Seminaries ought to encourage ministers to enter into the vulnerable role of being pastored to by others, should they encounter the offer of a good and healthy friendship. We clergy must discern, just as the laity has to, but authentic friendships ought to be cherished. Perhaps those without ministry degrees can sometimes teach, heal, and in deed pastor more effectively. Yes, ministers may be required to serve elsewhere and the regular bonds of friendship will be interrupted. This is also true for many in the secular world who have to move for employment. Somehow, true friendships are maintained across time and space.
Ministers may be called to be objective counselors and to offer guidance that challenges the seeker to move beyond their comfort zone. This is also true for all good and caring friends in the secular world. Can I befriend my parishioner? Can my parishioner befriend me? The answers depend on the spiritual and emotional health of the individuals involved and are not prescribed by the role. That is as it should be in any relationship.
Now this is not to say that any of us must allow unhealthy individuals access to our personal space. This is as much true for the unhealthy minister preying on the weak parishioner as it would be for the exploitive congregationalist to sucker punch a less spiritually mature pastor. A few have mentioned that the parish will suffer if pastors quit acting as professionals. Undoubtedly this is true, as partiality is damaging when shown by parents, employers or teachers wearing blue, white or clerical collars. Acting as a professional does not preclude enjoying the warmth of friendship. It just means that both parties must recognize appropriate boundaries as is true of every relationship.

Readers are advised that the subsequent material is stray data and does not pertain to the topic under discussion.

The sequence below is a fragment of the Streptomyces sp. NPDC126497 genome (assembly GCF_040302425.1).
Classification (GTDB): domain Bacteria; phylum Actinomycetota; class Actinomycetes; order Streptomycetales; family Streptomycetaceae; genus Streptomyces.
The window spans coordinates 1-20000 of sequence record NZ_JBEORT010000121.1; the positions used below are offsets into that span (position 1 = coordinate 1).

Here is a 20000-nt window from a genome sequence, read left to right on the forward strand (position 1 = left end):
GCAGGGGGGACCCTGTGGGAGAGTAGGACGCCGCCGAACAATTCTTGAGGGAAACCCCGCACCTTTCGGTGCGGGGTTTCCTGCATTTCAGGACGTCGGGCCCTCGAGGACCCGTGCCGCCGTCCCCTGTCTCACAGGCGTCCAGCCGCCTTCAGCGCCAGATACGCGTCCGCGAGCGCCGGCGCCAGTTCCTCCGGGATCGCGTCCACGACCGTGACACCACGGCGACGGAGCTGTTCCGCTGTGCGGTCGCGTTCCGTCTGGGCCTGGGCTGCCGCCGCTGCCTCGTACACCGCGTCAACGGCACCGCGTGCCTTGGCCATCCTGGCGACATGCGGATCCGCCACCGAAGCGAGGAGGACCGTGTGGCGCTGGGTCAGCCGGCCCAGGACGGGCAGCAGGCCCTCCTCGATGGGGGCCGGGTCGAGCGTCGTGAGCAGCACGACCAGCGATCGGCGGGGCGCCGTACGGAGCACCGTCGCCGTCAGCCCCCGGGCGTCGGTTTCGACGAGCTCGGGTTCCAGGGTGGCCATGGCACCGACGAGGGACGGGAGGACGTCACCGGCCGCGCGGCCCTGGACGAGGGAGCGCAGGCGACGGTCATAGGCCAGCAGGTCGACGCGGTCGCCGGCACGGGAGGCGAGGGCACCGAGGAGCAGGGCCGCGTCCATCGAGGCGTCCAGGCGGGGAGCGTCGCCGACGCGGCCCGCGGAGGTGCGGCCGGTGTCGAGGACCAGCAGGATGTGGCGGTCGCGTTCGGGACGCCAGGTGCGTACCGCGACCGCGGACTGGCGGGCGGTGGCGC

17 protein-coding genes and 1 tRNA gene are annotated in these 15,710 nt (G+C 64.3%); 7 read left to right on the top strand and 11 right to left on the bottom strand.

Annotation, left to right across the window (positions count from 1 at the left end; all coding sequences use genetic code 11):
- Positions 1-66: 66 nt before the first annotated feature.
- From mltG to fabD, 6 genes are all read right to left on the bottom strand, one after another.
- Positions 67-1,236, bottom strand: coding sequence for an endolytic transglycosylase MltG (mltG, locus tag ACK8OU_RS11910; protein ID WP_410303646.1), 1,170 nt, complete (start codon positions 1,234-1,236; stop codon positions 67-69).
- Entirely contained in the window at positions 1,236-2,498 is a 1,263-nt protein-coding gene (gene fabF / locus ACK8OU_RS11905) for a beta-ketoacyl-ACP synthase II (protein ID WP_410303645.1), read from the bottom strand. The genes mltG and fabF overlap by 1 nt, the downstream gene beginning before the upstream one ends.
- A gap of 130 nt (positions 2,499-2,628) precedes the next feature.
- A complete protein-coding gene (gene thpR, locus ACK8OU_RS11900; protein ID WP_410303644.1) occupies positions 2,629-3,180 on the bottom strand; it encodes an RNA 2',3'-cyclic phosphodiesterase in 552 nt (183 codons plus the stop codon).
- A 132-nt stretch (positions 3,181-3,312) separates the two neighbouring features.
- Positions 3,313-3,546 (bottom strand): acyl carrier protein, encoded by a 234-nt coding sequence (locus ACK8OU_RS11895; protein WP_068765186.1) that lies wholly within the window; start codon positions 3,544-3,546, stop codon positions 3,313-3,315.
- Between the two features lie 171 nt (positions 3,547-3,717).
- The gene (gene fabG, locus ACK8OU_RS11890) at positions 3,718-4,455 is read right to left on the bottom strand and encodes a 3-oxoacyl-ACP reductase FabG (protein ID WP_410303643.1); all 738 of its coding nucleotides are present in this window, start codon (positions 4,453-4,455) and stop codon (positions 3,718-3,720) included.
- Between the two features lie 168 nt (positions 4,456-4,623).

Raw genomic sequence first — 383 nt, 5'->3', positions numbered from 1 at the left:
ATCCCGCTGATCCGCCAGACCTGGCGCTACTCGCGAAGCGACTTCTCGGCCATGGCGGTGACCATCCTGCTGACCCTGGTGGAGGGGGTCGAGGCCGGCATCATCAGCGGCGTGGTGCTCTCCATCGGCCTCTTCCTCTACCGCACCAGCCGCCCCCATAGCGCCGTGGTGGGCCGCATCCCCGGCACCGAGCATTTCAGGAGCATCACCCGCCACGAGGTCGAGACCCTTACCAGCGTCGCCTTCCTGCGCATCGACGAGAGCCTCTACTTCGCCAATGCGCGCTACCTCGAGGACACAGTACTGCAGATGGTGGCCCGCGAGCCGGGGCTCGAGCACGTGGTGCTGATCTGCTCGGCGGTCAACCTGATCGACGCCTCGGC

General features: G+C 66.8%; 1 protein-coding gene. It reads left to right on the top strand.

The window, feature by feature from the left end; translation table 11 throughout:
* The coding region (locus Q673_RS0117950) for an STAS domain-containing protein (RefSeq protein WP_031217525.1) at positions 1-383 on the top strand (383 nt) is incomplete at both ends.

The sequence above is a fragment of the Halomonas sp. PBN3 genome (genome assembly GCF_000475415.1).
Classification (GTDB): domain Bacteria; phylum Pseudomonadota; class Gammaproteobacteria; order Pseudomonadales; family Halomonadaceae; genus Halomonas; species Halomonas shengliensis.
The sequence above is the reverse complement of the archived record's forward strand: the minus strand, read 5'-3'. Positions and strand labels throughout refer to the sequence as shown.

Sometimes it's easier for those who have become so specialized (dare I say narrow-minded) to consider it from the opposite perspective. I offer the following excerpt from Wiki on ex-pastors in hopes that it resonates and sparks a period of examination. Class distinctions and separations create exclusion, confusion and block the union with Source that we are called to foster. If seminaries examine the reasons why so many who wanted to serve wind up leaving the ministry, perhaps a more perfect nurturing of those called to serve as clergy would emerge and slow the drift away. If seminaries heed this message, perhaps many more clergy would be able to join their congregation in experiencing and building the kingdom right here, right now rather than vainly instructing.